Virtual Seminar Series organized by the Department of Chemistry, Materials and Chemical Engineering "Giulio Natta" waiting to be able to resume the live activity
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Activity of catalytic materials has been studied by theoretical methods clarifying mechanistic aspects. In many cases, catalyst optimization is limited by the Linear-Scaling Relationships that link the properties of different intermediates on surfaces and end up in the activity volcanoes. Over the last years we have been gathering increasing evidence that complexity at different levels can act eliminating these dependencies and giving more degrees of freedom to the catalytic preparation .
 Pérez-Ramírez, J.; López, N. Strategies to break linear scaling relationships Nat. Catal. 2019, 2019, 971–976, DOI: 10.1038/s41929-019-0376-6
The formation and degradation of materials at the mesoscale, between the nano and the micro metre, are driven by coupled chemo-mechanical processes. Existing simulation techniques, such as molecular dynamics, Phase Field, and Kinetic Monte Carlo, are either limited in length/time scales or rely on assumption that break down at this mesoscale.
This talk presents a new method that combines (off-lattice) Kinetic Monte Carlo with a coarse-grained particle-based description of the material. Per-particle rates of dissolution and precipitation are derived from Transitions State Theory, featuring also the contribution from mechanical interaction. Simulation results on dissolution at dislocations and precipitation involving particle aggregation, show that the emerging mesoscale morphologies are indeed controlled by both mechanical interactions and chemical potentials.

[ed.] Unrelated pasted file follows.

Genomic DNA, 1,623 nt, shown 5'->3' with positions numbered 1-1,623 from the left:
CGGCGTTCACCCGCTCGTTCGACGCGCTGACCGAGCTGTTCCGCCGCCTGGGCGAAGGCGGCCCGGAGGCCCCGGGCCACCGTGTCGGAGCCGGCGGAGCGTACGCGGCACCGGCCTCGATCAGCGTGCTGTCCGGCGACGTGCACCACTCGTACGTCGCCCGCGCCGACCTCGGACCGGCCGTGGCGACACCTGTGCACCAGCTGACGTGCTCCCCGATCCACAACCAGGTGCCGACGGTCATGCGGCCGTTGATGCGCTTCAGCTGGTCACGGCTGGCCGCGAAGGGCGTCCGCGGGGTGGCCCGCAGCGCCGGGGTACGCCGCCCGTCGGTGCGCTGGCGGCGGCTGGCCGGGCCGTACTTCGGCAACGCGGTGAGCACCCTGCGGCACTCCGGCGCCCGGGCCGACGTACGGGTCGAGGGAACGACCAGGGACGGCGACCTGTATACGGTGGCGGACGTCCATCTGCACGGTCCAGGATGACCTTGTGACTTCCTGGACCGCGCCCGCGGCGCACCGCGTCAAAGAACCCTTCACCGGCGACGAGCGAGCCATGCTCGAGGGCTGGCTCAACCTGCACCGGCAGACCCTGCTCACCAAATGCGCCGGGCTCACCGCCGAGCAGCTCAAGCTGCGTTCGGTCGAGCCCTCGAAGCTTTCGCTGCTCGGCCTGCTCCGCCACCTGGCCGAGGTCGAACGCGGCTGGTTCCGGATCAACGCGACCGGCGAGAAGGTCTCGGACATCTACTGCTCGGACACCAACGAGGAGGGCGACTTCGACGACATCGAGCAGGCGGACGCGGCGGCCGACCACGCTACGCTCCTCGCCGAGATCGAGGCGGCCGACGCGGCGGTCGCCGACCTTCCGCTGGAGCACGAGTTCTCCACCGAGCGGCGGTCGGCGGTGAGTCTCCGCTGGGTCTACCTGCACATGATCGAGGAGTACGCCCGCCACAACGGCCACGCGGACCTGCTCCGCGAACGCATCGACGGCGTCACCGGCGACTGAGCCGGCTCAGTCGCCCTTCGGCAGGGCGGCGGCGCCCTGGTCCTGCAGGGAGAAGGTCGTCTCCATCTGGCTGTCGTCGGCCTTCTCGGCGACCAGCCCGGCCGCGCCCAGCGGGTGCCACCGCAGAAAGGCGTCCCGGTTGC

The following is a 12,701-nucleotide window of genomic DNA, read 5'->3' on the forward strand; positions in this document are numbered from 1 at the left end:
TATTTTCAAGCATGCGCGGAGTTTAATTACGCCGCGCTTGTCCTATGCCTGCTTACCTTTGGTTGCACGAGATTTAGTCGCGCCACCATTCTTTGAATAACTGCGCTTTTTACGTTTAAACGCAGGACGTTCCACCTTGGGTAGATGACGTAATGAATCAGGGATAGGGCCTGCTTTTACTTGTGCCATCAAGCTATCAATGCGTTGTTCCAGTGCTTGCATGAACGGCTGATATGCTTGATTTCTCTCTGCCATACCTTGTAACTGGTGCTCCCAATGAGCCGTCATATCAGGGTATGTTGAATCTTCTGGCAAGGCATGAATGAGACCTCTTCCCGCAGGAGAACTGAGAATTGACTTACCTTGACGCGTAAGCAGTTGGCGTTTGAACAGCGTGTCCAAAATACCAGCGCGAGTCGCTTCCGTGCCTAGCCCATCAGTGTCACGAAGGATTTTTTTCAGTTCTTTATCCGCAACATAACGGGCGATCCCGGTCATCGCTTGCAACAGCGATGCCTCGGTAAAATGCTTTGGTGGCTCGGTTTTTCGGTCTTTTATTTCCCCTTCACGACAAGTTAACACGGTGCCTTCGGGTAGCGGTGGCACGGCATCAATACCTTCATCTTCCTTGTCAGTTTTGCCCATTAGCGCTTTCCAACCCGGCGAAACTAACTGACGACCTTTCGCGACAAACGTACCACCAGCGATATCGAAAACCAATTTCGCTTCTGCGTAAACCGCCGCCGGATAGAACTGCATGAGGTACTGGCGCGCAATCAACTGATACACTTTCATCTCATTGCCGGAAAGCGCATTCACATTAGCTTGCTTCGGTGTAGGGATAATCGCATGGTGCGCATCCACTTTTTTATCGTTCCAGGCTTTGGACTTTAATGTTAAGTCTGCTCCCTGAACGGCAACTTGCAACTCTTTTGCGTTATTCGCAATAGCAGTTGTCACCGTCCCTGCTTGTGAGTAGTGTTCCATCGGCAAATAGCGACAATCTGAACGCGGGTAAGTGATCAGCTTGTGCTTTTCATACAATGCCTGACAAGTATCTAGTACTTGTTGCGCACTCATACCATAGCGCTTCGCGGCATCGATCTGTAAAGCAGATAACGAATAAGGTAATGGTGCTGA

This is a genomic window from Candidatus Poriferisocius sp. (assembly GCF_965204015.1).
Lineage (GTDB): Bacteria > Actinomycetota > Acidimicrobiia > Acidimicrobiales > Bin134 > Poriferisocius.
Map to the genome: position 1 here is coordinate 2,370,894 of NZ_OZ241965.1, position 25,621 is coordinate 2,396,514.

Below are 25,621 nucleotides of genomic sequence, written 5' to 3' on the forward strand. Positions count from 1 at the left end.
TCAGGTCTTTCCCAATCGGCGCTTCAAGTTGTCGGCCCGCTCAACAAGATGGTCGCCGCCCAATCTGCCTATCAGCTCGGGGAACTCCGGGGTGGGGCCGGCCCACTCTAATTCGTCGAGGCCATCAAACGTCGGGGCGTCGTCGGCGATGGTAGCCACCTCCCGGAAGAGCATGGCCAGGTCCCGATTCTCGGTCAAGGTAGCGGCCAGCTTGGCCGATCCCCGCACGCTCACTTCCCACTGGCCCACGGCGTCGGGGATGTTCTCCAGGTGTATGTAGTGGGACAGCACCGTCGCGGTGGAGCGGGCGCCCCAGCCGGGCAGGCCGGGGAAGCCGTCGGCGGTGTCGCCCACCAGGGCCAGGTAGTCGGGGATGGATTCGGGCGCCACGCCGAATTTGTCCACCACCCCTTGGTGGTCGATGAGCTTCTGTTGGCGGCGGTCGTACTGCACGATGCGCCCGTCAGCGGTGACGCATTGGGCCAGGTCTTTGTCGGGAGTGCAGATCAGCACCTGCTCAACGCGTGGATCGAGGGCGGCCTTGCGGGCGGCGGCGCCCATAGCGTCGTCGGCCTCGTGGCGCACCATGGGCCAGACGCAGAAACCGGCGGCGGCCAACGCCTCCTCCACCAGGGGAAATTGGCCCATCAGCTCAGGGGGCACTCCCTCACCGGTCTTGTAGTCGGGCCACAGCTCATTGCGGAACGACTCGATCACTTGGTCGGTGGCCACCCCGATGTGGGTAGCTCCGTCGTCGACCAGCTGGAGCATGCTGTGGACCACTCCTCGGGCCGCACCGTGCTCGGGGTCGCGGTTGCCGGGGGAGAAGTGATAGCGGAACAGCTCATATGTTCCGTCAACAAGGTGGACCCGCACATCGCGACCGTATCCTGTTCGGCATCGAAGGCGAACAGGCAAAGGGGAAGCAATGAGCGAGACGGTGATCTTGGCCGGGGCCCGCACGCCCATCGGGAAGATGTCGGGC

The simulator, called MASKE, can be used for various material chemistries, is massively parallelized, and will soon be available for download on GitHub.
Halide perovskites are quickly overrunning research activities in new materials for cost-effective and high-efficiency photovoltaic technologies. Since the first demonstration from Kojima and co-workers in 2009, several perovskite-based solar cells have been reported and certified, rapidly improving power conversion efficiency. Recent reports demonstrate that perovskites can compete with the most efficient photovoltaic materials. Simultaneously, they still allow processing from solution as a potential advantage to deliver a cost-effective solar technology.
In the present talk, we will present new materials and preparation procedures that improve perovskite solar cells' lifetime without giving up on high power conversion efficiency. We will pay particular attention to the new materials' environmental impact, providing our prospect for future research investments.
December 11, 2020, 11:30 am
Membrane technology: the core of more sustainable processes?
Patricia Luis Alconero
Materials & Process Engineering (iMMC-IMAP), UCLouvain, Louvain-la-Neuve, Belgium
Research & Innovation Centre for Process Engineering (ReCIPE), Louvain-la-Neuve (Belgium)
June 19, 2020, 11:30 am
Signal and Data Processing Workflows for Untargeted Chemical Analysis: Sensor Array and Mass Spectrometry Analysis of Complex Gas Samples
Department of Electronics and Biomedical Engineering, University of Barcelona & Institute for Bioengineering of Catalonia, Barcelona Institute of Science and Technology